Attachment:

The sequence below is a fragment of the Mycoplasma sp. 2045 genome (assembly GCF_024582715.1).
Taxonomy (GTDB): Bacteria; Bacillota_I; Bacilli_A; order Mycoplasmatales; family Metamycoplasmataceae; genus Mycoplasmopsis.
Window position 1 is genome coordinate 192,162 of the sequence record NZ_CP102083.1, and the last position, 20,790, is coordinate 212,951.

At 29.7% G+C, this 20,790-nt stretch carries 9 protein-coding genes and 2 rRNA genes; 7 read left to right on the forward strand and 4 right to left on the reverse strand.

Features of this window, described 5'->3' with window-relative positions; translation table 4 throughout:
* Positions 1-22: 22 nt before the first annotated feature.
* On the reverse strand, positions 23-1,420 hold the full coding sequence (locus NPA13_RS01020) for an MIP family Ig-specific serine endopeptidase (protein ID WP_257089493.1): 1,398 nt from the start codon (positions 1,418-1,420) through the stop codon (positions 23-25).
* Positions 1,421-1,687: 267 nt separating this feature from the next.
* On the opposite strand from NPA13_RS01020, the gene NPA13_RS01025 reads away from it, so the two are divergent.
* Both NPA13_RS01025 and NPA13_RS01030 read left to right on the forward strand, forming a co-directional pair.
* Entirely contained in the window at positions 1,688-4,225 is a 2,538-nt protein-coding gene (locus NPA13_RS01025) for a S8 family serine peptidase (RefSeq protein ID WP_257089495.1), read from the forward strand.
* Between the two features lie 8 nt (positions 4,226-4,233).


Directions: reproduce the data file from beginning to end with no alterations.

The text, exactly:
The sequence below is a fragment of the Mycoplasma sp. 2045 genome (assembly GCF_024582715.1).
Taxonomy (GTDB): Bacteria; Bacillota_I; Bacilli_A; order Mycoplasmatales; family Metamycoplasmataceae; genus Mycoplasmopsis.
Window position 1 is genome coordinate 192,162 of the sequence record NZ_CP102083.1, and the last position, 20,790, is coordinate 212,951.

At 29.7% G+C, this 20,790-nt stretch carries 9 protein-coding genes and 2 rRNA genes; 7 read left to right on the forward strand and 4 right to left on the reverse strand.

Features of this window, described 5'->3' with window-relative positions; translation table 4 throughout:
* Positions 1-22: 22 nt before the first annotated feature.
* On the reverse strand, positions 23-1,420 hold the full coding sequence (locus NPA13_RS01020) for an MIP family Ig-specific serine endopeptidase (protein ID WP_257089493.1): 1,398 nt from the start codon (positions 1,418-1,420) through the stop codon (positions 23-25).
* Positions 1,421-1,687: 267 nt separating this feature from the next.
* On the opposite strand from NPA13_RS01020, the gene NPA13_RS01025 reads away from it, so the two are divergent.
* Both NPA13_RS01025 and NPA13_RS01030 read left to right on the forward strand, forming a co-directional pair.
* Entirely contained in the window at positions 1,688-4,225 is a 2,538-nt protein-coding gene (locus NPA13_RS01025) for a S8 family serine peptidase (RefSeq protein ID WP_257089495.1), read from the forward strand.
* Between the two features lie 8 nt (positions 4,226-4,233).